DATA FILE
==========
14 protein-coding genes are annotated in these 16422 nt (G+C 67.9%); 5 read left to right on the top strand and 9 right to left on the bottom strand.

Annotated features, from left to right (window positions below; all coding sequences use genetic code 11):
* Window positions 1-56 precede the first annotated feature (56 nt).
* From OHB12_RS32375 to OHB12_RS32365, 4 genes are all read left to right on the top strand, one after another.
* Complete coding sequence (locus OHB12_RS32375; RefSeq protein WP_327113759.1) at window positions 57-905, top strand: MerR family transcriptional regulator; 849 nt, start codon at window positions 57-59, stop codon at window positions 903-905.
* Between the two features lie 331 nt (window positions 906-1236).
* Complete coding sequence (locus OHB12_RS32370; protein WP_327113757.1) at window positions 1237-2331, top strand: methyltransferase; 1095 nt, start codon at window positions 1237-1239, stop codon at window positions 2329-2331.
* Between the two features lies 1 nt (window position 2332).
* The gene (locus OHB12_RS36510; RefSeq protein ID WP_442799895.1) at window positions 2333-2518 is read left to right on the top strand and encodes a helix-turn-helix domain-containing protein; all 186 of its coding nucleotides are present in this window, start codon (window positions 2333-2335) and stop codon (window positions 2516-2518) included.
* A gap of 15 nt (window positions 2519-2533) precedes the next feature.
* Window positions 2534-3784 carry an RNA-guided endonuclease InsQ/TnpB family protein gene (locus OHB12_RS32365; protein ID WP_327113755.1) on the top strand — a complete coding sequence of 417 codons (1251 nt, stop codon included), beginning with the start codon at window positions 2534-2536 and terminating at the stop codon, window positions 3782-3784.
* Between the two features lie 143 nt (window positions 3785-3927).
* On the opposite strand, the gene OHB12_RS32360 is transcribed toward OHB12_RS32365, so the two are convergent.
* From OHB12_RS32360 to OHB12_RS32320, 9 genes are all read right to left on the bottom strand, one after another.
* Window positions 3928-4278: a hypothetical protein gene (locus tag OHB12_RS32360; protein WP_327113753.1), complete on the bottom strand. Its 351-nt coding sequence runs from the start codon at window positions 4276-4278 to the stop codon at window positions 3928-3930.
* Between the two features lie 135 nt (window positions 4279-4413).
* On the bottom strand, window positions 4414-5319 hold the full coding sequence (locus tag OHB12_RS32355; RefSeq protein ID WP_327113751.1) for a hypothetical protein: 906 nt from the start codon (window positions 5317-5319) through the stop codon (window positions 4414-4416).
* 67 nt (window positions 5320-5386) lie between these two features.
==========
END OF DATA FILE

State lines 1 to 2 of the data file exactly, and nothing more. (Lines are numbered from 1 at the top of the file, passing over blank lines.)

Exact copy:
14 protein-coding genes are annotated in these 16422 nt (G+C 67.9%); 5 read left to right on the top strand and 9 right to left on the bottom strand.

Annotated features, from left to right (window positions below; all coding sequences use genetic code 11):